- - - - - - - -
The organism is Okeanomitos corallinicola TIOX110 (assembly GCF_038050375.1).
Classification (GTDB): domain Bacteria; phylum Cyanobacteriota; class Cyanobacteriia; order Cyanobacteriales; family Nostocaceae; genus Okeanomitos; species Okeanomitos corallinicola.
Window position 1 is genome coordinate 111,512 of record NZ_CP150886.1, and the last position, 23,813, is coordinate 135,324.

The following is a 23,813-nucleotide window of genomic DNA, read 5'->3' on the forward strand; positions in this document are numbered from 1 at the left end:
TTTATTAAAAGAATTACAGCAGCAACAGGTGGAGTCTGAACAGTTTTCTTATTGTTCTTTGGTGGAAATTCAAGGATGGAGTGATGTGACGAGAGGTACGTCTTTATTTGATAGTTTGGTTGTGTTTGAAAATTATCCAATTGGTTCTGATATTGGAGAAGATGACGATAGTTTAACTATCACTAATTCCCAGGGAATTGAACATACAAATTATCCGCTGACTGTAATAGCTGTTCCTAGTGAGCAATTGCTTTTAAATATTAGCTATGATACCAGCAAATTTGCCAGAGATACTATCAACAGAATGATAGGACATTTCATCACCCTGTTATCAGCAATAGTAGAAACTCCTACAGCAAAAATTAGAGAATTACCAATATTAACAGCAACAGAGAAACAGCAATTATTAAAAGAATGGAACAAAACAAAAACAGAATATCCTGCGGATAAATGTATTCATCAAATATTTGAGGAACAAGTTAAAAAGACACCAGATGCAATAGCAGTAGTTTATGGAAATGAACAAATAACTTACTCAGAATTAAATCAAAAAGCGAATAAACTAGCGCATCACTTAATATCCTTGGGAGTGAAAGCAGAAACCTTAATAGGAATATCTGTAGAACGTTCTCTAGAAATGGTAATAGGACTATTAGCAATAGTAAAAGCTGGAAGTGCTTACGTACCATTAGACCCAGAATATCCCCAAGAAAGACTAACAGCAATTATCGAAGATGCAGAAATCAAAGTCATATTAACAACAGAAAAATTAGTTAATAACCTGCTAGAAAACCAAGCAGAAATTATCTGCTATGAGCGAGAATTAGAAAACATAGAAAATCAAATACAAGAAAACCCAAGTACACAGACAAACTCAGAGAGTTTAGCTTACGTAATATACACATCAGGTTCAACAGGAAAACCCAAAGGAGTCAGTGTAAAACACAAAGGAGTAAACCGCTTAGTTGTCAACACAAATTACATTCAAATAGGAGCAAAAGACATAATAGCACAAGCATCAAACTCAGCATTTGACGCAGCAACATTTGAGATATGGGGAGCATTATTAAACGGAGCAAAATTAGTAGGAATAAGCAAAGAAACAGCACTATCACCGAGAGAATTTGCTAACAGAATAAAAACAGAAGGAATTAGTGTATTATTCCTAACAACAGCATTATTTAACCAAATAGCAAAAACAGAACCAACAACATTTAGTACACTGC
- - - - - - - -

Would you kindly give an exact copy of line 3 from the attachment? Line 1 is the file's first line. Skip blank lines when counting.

Window position 1 is genome coordinate 111,512 of record NZ_CP150886.1, and the last position, 23,813, is coordinate 135,324.